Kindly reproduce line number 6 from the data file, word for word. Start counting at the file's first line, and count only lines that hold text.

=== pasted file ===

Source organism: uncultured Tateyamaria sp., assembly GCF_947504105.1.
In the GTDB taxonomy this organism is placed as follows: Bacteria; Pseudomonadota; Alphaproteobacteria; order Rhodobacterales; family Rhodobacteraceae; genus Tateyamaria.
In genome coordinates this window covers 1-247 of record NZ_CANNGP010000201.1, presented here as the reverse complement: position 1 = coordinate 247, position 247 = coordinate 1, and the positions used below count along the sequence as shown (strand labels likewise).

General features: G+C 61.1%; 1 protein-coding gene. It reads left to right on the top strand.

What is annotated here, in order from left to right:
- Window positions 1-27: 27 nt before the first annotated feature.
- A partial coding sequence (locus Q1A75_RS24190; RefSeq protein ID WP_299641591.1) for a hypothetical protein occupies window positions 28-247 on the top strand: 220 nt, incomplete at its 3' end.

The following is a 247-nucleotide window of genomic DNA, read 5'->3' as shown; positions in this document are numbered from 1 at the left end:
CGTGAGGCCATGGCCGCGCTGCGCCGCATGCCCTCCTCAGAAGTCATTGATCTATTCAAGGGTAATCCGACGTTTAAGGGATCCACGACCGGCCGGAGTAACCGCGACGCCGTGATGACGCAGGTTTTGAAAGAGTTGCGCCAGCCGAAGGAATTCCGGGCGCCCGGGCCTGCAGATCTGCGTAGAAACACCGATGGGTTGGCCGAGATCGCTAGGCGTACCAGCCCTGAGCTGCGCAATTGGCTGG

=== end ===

- Window positions 1-27: 27 nt before the first annotated feature.